After six months in the making, the Plucky Knitter Shindig 2014 is sadly over.
What a weekend!
As co-organizer working on the nuts-and-bolts end I did not have time for many pictures, but my head is still full of all the smiling faces. While those attending self-reported being shy and introverted, there was not much evidence of this! Groups of knitters congregating in the elegant lobby, many in their monkey-sock pajamas, group yarn consultations spread all over the floors of the Plucky store by the windows for good light, students soaking up new knitting knowledge in Franklin Habit’s classes, fashion show entrants S_T_R_U_T_T_I_N_G their stuff with great aplomb, karaoke singers and “singers” going all out- I was so impressed and a little jealous of the lack of inhibition!
Also impressive is the Plucky crew and the way they set up shop, transform a room into a retailing delight, and stock it to the gills. Thanks so much, everyone. I had a blast.
You came from four countries and thirty states. You came with suitcases full of treats to be shared and consumed, and filled those suitcases right back up with yarn and swag.
I am going to try hard to remember all my thank-yous. Please forgive me if I miss you- my mind is full.
- Sarah, Hayley, Ryan, Bob, Drew, Rebecca, Christine, Melissa, Nick, Jill, Jody, Amy, Amy (Sarah and I each found a great Amy to help us), and Franklin – you are a joy to work with. I give you what my mother-in-law considers the utmost compliment. You are all “so capable”!
- Amway Grand Plaza Hotel staff – Chris, Randi, you served us so well.
- Emma A. and the crew standing in line early to get into the store on Friday – thanks for all the help wrangling and alphabetizing name badges.
- Annie H. and others for the help arranging swag bags.
- Susan Heartwell for welcoming all our visitors to Grand Rapids.
- Chris de Longpre for bringing her critters for a book signing.
- Shindiggers who shared their ball winders and swifts.
- Shindiggers who volunteered to teach Instagram and measuring clinics.
- Ali B. for the leftover beers and full bottle of Whiskey.
- Kristen H. for being our bouncer.
- Friend Leslie L. for coffee delivery, and Anne H. for that thirst-quencing coke, Lesa T. for my bottled water, and Anne-Marie for buying me drinks both nights.
- Leanne for the Tim-Tams. Yum!
- Angela for talking with my kids and giving each of them chocolate (the one back home got his).
- Josh M. for introducing the Plucky Fellas to Founders.
- Anonymous persons dropping off secret gifts for others.
- My mom and mom-in-law for modeling my skirts at the fashion show – nice legs.
- Samantha for modeling my Shindiggity socks!
- My parents for their wheels so I could get around my former hometown as a visitor.
- My kids for helping out at the fashion show and having more fun than they planned.
- Our guests, all our guests, shindiggers, students, folks coming to hang out. Wow! You were kind, enthusiastic, generous, patient. You were also pretty awesome shoppers.
- Grand Rapids – you looked good and gave our guests things to see and pretty places to be.
- Door prizes and swag from Knitterella, Plucky Knitter, Know Your Cuts of Lamb, JC Briar, Chris de Longpre, Hunter Hammersen, Jill Wolcott, Betty Salpekar, Lilly Sweater Brush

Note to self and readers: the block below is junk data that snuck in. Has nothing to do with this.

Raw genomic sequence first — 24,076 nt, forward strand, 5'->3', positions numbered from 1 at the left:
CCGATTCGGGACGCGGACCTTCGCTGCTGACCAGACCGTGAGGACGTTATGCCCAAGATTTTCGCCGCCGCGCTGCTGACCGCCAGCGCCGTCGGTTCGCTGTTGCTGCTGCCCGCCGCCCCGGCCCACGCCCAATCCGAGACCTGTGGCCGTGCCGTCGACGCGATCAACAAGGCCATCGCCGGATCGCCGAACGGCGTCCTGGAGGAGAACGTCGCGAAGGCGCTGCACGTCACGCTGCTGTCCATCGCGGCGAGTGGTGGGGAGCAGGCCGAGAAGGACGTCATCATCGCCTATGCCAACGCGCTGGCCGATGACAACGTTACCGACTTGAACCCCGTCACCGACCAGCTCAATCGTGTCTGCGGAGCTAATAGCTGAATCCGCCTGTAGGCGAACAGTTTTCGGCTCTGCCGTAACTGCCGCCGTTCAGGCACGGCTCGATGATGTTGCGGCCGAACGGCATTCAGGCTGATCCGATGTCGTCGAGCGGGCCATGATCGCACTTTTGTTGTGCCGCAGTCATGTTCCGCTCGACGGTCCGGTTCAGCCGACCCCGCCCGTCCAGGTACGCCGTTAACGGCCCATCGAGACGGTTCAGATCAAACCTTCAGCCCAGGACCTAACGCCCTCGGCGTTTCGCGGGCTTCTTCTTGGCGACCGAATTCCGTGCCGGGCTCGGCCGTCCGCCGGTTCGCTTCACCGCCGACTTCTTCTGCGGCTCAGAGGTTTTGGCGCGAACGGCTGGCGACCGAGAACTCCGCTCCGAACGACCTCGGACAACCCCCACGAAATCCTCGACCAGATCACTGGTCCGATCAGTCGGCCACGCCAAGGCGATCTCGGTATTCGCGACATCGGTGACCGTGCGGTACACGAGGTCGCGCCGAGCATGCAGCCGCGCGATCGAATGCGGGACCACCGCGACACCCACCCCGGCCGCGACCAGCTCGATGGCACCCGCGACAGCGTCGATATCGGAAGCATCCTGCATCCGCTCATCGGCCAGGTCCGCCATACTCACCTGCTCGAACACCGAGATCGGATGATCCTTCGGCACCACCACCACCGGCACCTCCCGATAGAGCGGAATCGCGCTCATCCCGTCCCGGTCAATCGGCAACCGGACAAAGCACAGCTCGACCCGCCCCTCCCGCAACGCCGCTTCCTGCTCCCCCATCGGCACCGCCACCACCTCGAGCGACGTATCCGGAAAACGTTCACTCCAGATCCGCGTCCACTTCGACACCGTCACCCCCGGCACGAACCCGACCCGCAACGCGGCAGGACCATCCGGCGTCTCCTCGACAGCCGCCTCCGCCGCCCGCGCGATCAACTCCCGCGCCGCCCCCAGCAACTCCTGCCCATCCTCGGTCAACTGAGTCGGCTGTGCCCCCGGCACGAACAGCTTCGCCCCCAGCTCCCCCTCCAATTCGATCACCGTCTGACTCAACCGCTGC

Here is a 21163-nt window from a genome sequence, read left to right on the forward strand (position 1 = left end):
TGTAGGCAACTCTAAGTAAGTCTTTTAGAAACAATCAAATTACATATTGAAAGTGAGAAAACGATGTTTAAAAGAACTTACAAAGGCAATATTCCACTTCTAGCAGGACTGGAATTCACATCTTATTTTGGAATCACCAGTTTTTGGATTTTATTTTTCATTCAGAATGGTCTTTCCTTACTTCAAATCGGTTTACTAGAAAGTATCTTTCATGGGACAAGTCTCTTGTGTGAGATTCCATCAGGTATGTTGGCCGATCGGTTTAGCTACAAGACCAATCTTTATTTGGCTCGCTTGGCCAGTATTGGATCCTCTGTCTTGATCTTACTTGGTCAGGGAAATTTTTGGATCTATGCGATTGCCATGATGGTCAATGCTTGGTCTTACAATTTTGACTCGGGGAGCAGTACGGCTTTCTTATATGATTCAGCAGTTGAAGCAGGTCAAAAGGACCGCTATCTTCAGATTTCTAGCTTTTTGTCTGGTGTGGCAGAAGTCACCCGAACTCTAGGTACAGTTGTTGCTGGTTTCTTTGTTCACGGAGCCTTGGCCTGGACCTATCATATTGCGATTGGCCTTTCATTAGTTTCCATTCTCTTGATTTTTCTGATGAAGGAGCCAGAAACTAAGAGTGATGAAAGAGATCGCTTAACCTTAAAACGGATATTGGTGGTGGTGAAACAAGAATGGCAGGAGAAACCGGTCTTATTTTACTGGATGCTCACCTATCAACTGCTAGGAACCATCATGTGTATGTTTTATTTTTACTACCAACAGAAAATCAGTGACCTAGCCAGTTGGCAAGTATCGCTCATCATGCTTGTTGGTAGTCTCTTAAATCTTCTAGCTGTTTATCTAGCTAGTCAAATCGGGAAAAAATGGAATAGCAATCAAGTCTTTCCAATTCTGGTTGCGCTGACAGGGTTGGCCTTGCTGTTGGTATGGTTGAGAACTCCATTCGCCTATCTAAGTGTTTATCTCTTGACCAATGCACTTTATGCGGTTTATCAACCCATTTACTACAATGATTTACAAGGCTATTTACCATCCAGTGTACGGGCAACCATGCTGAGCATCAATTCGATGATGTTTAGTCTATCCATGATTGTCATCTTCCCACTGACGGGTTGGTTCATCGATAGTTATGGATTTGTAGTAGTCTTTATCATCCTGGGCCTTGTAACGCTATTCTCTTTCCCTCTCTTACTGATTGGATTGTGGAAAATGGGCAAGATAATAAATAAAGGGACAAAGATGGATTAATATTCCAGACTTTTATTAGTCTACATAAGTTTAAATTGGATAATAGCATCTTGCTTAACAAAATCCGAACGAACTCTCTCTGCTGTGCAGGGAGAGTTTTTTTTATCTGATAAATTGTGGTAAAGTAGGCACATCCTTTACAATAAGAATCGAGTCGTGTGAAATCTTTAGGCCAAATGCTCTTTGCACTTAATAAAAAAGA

- Sarah for gifts of shirts and Scholar.
My last visual as I drove off past the valet parking circle was of bellhops with carts loaded down with luggage and multiple yellow bags.
We all done good.
Here are just a few shots from the fashion show:
Until next time…fashion show videos are popping up.
I’m the flower on the right, taking a big detour before going skyward. I messed up today in a way I have not done before, and will not again. I misread my boarding pass and missed a flight. The penalty was enough to make me learn a lesson, but not so much as to to ruin me, so I am sitting outside, working from an outdoor spot where I can still reach the wi-fi. Fortunately, I was planning a down day before working at my destination, and now I’ll just switch it around. I got two new classes submitted and have to finish up the rest of tomorrow’s work today, for tomorrow I fly for real. It’ll be okay.
What else can I see from where I sit? Our goldfish. Just a few bucks got us seven goldfish for the pond, but they are shy little buggers. They’ve come out from under their rock to feed, and maybe by sitting here with them we can become become acquainted.
I can also see I missed a spot shaving my legs. I’ll spare you a pic of that, but the carving of a Buddhist deity (?) that came with our house and oversees the side yard? I think she noticed.
Grand Rapids, Holland, and Kalamazoo- I’ll see you tomorrow.
Leeside Hand Warmers is a new pattern available for $4.50 in two sizes. Note: If you receive my newsletter you’ll be getting a $1 off coupon tomorrow, on Monday, May 5.
It’s worked in the round from the cuff toward the fingers with an afterthought thumb. Pattern is charted. Half of the rounds are stranded color work with two colors which can constrict the fabric, so be careful with tension. To mitigate that, it is mostly worked in k2 x p2 ribbing which restores some elasticity.
It requires about 20 grams each of four colors of fingering weight yarn. I used The Plucky Knitter Primo Fingering.
Although designed with four colors, consider working in a plethora of colors, or in two colors only, or add some mystery to the knitting by using contrasting self-striping yarns.
If you want to knit the Meander socks, the pattern is now on Ravelry.com.